www.sonderbooks.com/Picture_Books/visitor_for_bear.html

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Review of The Pigeon Wants a Puppy, by Mo Willems

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Pigeon Wants a Puppy, by Mo Willems

Hyperion Books for Children, New York, 2008. 

http://www.pigeonpresents.com/

http://www.hyperionbooksforchildren.com/

That wonderfully persuasive, pleading (well, demanding) Pigeon is back!  This time — could it be? — it looks like he will get what he wants!  But it doesn’t turn out quite like he planned.

As always, it’s truly amazing how much emotion Mo Willems can convey with a few simple cartoon lines.   The Pigeon bends his knee winsomely when he thinks of what he wants.  He narrows his eyes when he says, “You don’t want me to be happy, do you?”

I’ve gotten to test this out on a few kids, and the inevitable reaction is, “Read it again!”

You’ve gotta love the Pigeon!

Buy from Amazon.com

Find this review on the main site at:

www.sonderbooks.com/Picture_Books/pigeon_wants_puppy.html

Review of Glass Slipper, Gold Sandal

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Glass Slipper, Gold Sandal:  A Worldwide Cinderella, by Paul Fleischman, illustrated by Julie Paschkis

Henry Holt and Company, New York, 2007.  32 pages.

We all realize that there are versions of the story of Cinderella from all over the world.  In this delightful book, Paul Fleischman takes bits from many different versions and weaves them into one tale.  Illustrator Julie Paschkis uses folk art motifs from the different countries to decorate the story perfectly.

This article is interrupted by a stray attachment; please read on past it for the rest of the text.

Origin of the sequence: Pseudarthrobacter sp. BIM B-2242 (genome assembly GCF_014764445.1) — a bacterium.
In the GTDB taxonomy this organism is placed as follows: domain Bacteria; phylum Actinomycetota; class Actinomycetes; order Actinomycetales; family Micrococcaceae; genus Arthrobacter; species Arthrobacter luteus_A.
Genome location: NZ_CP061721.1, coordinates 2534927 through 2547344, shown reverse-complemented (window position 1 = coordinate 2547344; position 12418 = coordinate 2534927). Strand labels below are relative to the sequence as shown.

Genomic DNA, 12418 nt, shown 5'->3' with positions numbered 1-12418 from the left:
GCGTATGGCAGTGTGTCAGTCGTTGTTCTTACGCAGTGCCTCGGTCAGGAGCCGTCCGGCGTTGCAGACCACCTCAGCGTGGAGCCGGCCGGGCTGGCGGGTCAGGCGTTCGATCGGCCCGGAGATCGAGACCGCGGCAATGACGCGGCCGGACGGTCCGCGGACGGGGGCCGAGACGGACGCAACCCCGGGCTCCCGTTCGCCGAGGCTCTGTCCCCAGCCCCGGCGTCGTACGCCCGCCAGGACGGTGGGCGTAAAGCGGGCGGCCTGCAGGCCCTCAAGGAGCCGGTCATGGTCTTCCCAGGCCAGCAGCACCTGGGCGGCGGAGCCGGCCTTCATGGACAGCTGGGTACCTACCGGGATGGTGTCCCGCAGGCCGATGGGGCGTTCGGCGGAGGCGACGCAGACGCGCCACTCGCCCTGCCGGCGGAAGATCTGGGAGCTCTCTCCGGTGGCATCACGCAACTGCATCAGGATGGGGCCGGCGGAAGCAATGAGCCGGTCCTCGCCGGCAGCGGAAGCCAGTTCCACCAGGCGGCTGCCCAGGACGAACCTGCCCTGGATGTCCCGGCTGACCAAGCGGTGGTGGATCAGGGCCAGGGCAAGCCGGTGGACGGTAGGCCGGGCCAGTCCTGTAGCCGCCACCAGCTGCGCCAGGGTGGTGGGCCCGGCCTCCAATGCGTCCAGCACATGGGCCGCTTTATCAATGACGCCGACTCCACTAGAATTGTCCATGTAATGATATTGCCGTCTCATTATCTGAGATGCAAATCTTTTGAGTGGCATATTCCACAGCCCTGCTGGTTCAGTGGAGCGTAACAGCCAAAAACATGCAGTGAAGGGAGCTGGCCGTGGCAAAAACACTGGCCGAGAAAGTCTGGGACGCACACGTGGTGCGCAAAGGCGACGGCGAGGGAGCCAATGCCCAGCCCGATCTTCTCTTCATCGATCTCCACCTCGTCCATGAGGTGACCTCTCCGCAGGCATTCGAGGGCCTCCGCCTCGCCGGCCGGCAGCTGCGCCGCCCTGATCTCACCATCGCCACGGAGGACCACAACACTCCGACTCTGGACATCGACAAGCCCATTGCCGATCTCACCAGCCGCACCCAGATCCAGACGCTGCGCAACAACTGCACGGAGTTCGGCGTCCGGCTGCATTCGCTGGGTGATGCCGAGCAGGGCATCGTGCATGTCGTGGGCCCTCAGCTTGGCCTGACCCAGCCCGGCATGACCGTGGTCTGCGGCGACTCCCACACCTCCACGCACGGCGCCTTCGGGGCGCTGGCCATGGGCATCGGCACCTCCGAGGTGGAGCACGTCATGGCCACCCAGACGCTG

For example, here’s a two-page spread with bits of the tale from Russia, Iran, India, and Ireland:

But when the girl was out tending the cattle, the beasts heard her crying for hunger.  “Don’t weep,” said one of the cows.  And the animal poured honey for her from its horn . . .

. . . and a fairy gave her figs and apricots . . .

. . . and Godfather Snake gave her rice.

Once she was eating well and proper, the girl bloomed into a right rare beauty.  The stepmother couldn’t fathom it.  And meanwhile her own sour-faced daughters would curdle the milk if they looked at it twice.